THIS WEEK: Flattening the curve, feeling the gap. COVID-19, the virus that first popped up in Wuhan, China, is now officially a global pandemic. And even though the vast majority of people who get COVID-19 will ultimately suffer either mild or even no symptoms, it’s the most vulnerable among us that we need to worry about and look out for. So far in Canada, that’s largely meant promoting hand hygiene and social isolation. The goal: to stop a huge spike in cases to keep the healthcare system from being overwhelmed. But as governments work to keep Canadians’ demands on the system on a long, low curve, all too many Indigenous people could find they’re trapped in a gap. Multiple public health gaps, in fact, which, taken together, could compound the challenges facing prevention, treatment and containment of the virus among First Nations, Inuit and Métis populations.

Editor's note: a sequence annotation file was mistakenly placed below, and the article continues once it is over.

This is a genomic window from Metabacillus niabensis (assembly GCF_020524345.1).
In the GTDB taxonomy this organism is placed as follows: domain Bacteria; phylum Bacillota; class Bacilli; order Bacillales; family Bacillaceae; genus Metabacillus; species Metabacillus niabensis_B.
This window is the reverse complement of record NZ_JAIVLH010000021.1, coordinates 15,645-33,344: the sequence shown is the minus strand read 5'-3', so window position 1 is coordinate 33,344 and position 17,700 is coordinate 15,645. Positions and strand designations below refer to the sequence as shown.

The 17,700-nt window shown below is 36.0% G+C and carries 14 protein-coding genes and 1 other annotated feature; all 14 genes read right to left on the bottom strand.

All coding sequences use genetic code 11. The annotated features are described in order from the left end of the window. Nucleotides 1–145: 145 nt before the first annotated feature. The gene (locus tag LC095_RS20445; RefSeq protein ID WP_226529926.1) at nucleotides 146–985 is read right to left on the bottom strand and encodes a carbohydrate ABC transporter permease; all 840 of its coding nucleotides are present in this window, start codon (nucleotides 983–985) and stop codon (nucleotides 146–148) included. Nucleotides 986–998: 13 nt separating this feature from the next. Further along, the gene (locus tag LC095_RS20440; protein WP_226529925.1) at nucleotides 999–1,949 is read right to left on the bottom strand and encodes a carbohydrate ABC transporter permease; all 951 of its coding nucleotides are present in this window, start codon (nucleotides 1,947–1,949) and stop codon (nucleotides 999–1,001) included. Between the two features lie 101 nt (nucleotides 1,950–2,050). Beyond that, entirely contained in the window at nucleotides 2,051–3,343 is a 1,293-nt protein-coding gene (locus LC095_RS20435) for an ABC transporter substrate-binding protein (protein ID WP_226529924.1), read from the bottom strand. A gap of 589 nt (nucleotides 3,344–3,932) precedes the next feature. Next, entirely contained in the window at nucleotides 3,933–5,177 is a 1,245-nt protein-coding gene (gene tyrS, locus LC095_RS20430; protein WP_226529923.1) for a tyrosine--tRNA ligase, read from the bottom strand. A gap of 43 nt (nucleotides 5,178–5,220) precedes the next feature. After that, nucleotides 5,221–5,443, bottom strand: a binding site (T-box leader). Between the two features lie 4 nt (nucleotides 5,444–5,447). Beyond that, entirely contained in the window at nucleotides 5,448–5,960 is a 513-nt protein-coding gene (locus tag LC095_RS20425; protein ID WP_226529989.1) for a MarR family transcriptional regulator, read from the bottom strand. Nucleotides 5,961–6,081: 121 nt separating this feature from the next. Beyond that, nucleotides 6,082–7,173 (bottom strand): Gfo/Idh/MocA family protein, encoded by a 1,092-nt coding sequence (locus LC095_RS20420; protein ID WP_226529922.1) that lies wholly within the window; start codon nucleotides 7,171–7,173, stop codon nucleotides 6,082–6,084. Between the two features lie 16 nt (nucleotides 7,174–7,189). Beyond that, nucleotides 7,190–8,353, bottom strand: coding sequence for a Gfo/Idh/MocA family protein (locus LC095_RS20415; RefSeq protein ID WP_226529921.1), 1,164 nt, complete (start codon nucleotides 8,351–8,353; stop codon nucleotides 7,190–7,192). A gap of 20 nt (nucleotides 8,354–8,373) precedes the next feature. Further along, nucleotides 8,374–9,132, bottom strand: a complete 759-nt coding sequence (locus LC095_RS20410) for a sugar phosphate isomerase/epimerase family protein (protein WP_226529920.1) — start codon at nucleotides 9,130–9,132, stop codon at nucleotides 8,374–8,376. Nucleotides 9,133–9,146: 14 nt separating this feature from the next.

Joining host/producer Rick Harp to discuss this gap, including what some are doing to mitigate it, are two returning guests: Dr. Lisa Richardson, clinician-educator with the University of Toronto's division of general internal medicine, and Dr. Jason Pennington, a staff surgeon at Scarborough General Hospital and an assistant professor at the University of Toronto. Together, they serve as strategic leads in Indigenous Health with the University of Toronto’s Faculty of Medicine.
// Our theme is 'nesting' by birocratic